A month back, an editor at a hip Webzine gave me a copy of Atmospheric Disturbances, by Rivka Galchen. The editor knows I like cutting-edge fiction and novels by doctors; this gift qualified on both counts.

The book, which receives a glowing front page review by the cultural arbiter Liesl Schillinger in the current New York Times Book Review, concerns an aging psychiatrist who exhibits Capgras delusion, the belief that someone familiar has been replaced by an impostor. I admired the book’s opening: “Last December, a woman entered my apartment who looked exactly like my wife.” The genre is the close study of the alienated outsider, a type of writing I ordinarily love. Galchen plays with the paraphernalia of the modern novel — she includes (in homage to W. G. Sebald?) her own family photos and fragments of her father’s work on meteorology. I like the notion that we can’t predict the weather because of an "initial values problem": we can’t describe the weather as it is now. And Galchen can write a solid sentence. I thought, she can do it. But then the premise went on and on. Sure, do we ever know the other, can we escape our own perspective, how can we love constantly when people change, psychiatrist-turned-psychotic, familiarity of the uncanny — paradox, got it. I thought, “This is why Borges didn’t write novels.”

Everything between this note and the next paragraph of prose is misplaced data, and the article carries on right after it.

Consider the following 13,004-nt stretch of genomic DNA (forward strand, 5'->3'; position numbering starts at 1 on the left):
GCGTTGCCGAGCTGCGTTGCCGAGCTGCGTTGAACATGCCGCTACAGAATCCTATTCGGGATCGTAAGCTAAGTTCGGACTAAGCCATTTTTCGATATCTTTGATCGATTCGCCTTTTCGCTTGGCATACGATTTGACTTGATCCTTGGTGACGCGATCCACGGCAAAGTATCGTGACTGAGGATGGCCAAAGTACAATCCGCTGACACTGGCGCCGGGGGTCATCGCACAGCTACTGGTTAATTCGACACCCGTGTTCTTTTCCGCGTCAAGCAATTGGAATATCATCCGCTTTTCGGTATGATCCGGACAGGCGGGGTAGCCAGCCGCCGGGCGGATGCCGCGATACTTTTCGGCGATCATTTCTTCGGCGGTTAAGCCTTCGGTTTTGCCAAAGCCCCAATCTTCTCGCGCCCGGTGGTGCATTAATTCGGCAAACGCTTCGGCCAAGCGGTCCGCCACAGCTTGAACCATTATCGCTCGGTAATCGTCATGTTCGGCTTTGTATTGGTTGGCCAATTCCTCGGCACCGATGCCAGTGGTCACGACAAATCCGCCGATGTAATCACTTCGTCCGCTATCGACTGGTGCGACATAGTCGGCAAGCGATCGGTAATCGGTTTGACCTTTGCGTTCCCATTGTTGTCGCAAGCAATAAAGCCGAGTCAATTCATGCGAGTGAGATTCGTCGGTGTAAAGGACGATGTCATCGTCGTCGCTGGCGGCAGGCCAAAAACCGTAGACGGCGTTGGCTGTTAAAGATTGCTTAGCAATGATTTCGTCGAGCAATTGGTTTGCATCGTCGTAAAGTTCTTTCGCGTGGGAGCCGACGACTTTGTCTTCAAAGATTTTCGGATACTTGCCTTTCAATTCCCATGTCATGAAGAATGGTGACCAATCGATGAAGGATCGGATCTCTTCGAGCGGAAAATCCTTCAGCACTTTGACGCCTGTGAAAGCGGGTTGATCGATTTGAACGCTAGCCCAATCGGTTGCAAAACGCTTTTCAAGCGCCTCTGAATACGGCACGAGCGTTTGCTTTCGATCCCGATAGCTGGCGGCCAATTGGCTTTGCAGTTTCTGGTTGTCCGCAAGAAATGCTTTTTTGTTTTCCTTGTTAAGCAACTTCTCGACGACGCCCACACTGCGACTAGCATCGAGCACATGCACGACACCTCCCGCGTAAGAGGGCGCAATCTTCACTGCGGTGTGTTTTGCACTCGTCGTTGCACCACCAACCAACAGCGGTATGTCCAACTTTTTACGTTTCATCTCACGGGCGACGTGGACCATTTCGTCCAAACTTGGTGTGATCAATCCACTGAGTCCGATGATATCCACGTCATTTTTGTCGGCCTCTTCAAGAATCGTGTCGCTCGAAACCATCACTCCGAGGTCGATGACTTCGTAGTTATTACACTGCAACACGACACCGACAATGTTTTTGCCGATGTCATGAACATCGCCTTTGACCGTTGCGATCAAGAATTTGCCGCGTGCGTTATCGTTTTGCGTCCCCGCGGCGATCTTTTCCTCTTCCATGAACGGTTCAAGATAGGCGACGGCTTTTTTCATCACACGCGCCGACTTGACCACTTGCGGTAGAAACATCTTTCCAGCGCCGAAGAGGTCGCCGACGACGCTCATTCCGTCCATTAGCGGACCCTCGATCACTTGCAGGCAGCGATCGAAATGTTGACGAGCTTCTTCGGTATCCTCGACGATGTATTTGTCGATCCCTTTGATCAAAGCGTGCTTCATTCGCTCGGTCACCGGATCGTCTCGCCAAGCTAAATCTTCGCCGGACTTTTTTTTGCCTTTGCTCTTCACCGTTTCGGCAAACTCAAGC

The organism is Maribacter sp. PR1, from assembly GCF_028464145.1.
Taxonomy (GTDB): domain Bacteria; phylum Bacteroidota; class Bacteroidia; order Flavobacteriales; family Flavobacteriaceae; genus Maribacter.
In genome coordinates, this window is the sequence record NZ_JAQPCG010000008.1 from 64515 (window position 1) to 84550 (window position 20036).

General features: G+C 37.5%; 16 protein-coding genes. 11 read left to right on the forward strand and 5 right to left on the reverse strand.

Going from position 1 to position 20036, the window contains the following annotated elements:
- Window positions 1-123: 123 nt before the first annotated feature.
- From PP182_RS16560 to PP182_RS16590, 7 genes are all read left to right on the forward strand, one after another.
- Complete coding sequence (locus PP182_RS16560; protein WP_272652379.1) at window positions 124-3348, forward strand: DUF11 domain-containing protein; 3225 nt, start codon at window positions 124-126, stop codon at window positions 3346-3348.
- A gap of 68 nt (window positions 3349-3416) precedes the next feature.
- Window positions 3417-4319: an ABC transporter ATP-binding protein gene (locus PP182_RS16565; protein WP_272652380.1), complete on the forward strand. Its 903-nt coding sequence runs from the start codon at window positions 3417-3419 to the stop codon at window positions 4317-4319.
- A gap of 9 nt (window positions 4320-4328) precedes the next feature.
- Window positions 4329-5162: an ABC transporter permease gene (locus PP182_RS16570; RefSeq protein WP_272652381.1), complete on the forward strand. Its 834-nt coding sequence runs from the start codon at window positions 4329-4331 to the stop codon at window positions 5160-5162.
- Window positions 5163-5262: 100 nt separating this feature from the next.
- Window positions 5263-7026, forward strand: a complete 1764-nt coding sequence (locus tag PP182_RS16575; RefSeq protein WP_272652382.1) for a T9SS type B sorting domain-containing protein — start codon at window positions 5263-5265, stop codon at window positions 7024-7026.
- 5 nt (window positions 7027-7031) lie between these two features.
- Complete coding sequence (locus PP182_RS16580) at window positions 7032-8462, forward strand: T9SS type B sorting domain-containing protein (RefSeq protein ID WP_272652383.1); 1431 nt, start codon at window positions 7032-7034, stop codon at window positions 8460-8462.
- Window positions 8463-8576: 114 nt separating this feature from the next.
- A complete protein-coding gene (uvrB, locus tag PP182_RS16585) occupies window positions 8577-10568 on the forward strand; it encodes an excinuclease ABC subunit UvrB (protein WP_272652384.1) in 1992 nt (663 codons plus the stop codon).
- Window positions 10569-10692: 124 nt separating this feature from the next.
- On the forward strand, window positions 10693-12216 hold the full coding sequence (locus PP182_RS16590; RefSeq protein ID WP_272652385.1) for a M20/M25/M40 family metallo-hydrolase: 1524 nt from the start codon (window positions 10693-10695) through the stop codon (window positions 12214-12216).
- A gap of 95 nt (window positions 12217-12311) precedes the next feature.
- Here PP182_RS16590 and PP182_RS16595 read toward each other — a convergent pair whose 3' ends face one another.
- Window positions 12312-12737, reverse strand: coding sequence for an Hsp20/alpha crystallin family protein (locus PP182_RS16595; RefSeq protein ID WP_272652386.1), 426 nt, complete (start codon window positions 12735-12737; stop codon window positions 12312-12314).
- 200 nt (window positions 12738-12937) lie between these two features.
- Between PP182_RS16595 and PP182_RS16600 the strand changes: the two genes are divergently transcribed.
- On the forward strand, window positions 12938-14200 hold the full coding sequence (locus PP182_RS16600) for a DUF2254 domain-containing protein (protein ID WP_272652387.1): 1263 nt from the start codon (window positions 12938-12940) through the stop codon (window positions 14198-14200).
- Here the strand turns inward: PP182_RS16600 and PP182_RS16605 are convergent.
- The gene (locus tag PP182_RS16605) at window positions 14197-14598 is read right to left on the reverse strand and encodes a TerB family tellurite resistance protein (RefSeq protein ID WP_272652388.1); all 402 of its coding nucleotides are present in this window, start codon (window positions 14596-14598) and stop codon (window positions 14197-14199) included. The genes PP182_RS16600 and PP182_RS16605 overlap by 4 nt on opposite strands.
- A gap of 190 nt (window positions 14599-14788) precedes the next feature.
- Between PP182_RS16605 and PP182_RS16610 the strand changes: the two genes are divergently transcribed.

I know that some readers of this blog will read Atmospheric Disturbances. So tell me, does Galchen pull it off? Or does she build a strong opening and then run out of steam?

Whether or no, that original set-up, the main characters, the convincing evocation of thought and voice — everything about the opening of the book says, here is a promising doctor-writer.

You are reading

In Practice

Effective Up and Down the Line

New research finds medication helpful in mild and moderate depression

No, Placebo Response Rates Are Not on the Rise

A new study undercuts the notion that antidepressant effects are placebo effects

What Bill Taught

W. P. Kinsella believed in output, and the man could write.